Investing in a real estate investment trust (REIT) is similar to investing in any corporate stock.
You can obtain shares in REITs from the same sources you might visit to acquire corporate stock—investment brokers or other financial services centers.
Try the mutual fund route
In addition, you can buy shares in mutual funds that invest in REITs. The National Association of Real Estate Investment Trusts (NAREIT) lists on its Website several dozen mutual funds that invest in REITs: www.reit.com. This list includes a number of no-load funds and provides complete contact information for all funds listed.
The Association's Website also provides much other useful information to investors who are in the process of selecting a particular REIT investment. For instance, it offers several historical reports of REIT performance by sector (healthcare, industrial/office, retail, etc.). A real-time market index reports current returns for equity REITs and all REITs.
How to contact NAREIT
Besides online, you can contact the NAREIT by mail or phone:
1875 I St., NW, Suite 500
Washington DC, 20006
(202) 739-9400 or (800) 3-NAREIT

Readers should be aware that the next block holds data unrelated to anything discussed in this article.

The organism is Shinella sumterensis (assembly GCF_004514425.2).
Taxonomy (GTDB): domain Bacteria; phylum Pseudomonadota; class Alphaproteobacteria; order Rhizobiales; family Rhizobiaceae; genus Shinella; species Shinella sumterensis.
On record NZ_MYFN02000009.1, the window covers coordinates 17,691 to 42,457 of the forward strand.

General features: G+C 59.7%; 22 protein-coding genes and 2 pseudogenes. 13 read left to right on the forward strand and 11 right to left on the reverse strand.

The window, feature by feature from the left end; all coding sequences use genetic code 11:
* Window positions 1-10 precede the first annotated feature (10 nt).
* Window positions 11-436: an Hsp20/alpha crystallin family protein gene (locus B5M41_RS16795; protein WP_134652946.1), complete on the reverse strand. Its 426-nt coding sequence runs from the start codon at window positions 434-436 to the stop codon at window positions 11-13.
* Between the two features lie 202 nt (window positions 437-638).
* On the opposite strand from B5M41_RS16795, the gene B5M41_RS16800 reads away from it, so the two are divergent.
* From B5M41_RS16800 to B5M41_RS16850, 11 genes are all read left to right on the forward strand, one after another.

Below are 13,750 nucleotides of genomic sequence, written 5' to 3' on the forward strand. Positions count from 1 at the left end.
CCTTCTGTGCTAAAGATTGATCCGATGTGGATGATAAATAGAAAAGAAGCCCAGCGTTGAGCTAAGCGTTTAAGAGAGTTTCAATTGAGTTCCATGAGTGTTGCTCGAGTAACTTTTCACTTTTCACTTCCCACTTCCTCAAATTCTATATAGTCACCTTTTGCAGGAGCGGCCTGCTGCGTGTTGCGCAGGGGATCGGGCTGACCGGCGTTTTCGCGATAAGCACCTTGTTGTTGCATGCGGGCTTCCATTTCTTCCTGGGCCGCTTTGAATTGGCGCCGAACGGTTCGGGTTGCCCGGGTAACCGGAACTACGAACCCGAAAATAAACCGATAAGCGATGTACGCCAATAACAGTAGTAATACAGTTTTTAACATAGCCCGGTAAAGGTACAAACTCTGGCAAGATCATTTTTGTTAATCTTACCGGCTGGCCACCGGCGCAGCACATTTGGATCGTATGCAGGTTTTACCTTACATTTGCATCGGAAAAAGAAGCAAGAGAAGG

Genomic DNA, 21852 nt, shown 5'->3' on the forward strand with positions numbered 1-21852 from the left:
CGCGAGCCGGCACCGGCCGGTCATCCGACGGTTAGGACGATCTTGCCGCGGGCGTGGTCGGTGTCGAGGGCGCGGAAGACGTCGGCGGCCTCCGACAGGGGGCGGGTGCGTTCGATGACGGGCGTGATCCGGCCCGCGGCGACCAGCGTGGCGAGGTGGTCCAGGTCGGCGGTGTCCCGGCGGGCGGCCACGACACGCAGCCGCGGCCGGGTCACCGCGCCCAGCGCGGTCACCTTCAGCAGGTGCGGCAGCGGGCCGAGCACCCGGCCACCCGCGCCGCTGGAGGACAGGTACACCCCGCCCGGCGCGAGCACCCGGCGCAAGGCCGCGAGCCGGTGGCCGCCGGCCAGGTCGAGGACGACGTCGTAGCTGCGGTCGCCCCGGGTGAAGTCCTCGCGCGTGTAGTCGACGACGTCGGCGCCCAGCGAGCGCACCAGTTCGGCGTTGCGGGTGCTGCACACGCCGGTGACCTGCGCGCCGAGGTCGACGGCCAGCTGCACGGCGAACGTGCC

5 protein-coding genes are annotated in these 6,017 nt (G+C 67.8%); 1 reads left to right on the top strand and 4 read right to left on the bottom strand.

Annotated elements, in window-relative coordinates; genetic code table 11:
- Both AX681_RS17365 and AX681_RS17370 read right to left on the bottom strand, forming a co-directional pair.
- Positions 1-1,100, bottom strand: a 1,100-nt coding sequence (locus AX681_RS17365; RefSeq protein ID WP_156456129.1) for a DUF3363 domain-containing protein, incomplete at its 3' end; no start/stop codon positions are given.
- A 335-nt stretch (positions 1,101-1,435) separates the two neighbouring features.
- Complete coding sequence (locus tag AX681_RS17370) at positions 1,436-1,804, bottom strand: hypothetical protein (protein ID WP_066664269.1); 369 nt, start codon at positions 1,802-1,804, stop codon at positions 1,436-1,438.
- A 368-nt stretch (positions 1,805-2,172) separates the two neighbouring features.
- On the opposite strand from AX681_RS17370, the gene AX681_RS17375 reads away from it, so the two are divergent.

Advantages and disadvantages of investing in a REIT
Like any investment, REITs have pluses and minuses. Certainly, they carry more volatility than government securities and money market funds.
Some investors and financial advisors steer clear of REITs altogether, believing that their potential downside is too great. They point out that the basic problem with REITs is real estate—property that cannot be moved to other locations or easily altered when a problem arises in a particular sector.
For instance, if you acquire shares in a REIT that invests heavily in residential developments that don't attract buyers or renters, the REIT's managers will have a hard time meeting their profit expectations or selling the property. And REITs that invest in mortgage loans can post poor performances following drops in interest rates.
Other investors and financial advisors are REIT advocates, strongly believing in the ability of REITs to add considerable income potential to a portfolio with a reasonable level of risk. They point out that many REITs have performed well over time and that conservative investors can lessen their risk by investing in REITs that have diversified investments or in mutual funds that invest in multiple REITs.
These advocates also remind us of the tax advantage of being able to deduct up to $3,000 of regular earnings on your income tax return if you incur a loss through your REIT.
All in all, REITs can provide a high yield and a hedge against inflation for investors comfortable with a certain amount of risk. Remember, the risk—and potential rewards—tend to be higher for REITs that invest in mortgage loans than for those investing in equity.
This content was created in partnership with the Financial Fitness Group, a leading e-learning provider of FINRA compliant financial wellness solutions that help improve financial literacy.
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